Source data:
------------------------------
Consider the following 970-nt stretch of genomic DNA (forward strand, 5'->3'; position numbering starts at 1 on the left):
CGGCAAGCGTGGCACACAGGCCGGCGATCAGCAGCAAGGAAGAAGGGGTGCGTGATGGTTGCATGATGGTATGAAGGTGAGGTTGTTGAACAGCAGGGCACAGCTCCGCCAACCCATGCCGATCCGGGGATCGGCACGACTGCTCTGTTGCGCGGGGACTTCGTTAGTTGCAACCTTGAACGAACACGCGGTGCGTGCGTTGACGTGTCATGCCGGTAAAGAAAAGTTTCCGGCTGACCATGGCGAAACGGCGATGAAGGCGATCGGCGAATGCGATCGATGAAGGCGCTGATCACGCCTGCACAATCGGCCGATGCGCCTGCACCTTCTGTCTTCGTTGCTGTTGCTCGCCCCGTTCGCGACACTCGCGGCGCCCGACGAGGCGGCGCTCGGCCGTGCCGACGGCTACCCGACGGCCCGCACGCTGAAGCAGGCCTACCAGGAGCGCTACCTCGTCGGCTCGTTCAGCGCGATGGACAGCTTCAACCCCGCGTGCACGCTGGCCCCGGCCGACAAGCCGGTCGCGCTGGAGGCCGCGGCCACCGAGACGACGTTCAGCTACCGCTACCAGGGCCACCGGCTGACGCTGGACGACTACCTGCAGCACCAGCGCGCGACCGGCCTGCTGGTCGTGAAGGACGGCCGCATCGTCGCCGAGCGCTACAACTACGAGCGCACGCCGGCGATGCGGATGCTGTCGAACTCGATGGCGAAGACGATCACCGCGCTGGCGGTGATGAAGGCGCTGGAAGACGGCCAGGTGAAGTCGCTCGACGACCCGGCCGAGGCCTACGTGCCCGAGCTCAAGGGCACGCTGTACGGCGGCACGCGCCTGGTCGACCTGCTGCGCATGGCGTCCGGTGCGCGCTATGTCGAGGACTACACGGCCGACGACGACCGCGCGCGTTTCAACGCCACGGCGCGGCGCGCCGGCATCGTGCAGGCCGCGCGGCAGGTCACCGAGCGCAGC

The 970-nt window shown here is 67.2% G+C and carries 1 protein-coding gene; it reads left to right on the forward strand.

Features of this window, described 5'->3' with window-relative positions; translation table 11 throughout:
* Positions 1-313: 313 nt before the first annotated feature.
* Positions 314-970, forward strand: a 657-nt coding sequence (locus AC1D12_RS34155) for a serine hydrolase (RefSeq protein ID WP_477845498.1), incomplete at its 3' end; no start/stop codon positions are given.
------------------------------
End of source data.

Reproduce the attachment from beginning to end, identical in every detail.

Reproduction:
Consider the following 970-nt stretch of genomic DNA (forward strand, 5'->3'; position numbering starts at 1 on the left):
CGGCAAGCGTGGCACACAGGCCGGCGATCAGCAGCAAGGAAGAAGGGGTGCGTGATGGTTGCATGATGGTATGAAGGTGAGGTTGTTGAACAGCAGGGCACAGCTCCGCCAACCCATGCCGATCCGGGGATCGGCACGACTGCTCTGTTGCGCGGGGACTTCGTTAGTTGCAACCTTGAACGAACACGCGGTGCGTGCGTTGACGTGTCATGCCGGTAAAGAAAAGTTTCCGGCTGACCATGGCGAAACGGCGATGAAGGCGATCGGCGAATGCGATCGATGAAGGCGCTGATCACGCCTGCACAATCGGCCGATGCGCCTGCACCTTCTGTCTTCGTTGCTGTTGCTCGCCCCGTTCGCGACACTCGCGGCGCCCGACGAGGCGGCGCTCGGCCGTGCCGACGGCTACCCGACGGCCCGCACGCTGAAGCAGGCCTACCAGGAGCGCTACCTCGTCGGCTCGTTCAGCGCGATGGACAGCTTCAACCCCGCGTGCACGCTGGCCCCGGCCGACAAGCCGGTCGCGCTGGAGGCCGCGGCCACCGAGACGACGTTCAGCTACCGCTACCAGGGCCACCGGCTGACGCTGGACGACTACCTGCAGCACCAGCGCGCGACCGGCCTGCTGGTCGTGAAGGACGGCCGCATCGTCGCCGAGCGCTACAACTACGAGCGCACGCCGGCGATGCGGATGCTGTCGAACTCGATGGCGAAGACGATCACCGCGCTGGCGGTGATGAAGGCGCTGGAAGACGGCCAGGTGAAGTCGCTCGACGACCCGGCCGAGGCCTACGTGCCCGAGCTCAAGGGCACGCTGTACGGCGGCACGCGCCTGGTCGACCTGCTGCGCATGGCGTCCGGTGCGCGCTATGTCGAGGACTACACGGCCGACGACGACCGCGCGCGTTTCAACGCCACGGCGCGGCGCGCCGGCATCGTGCAGGCCGCGCGGCAGGTCACCGAGCGCAGC

The 970-nt window shown here is 67.2% G+C and carries 1 protein-coding gene; it reads left to right on the forward strand.

Features of this window, described 5'->3' with window-relative positions; translation table 11 throughout:
* Positions 1-313: 313 nt before the first annotated feature.
* Positions 314-970, forward strand: a 657-nt coding sequence (locus AC1D12_RS34155) for a serine hydrolase (RefSeq protein ID WP_477845498.1), incomplete at its 3' end; no start/stop codon positions are given.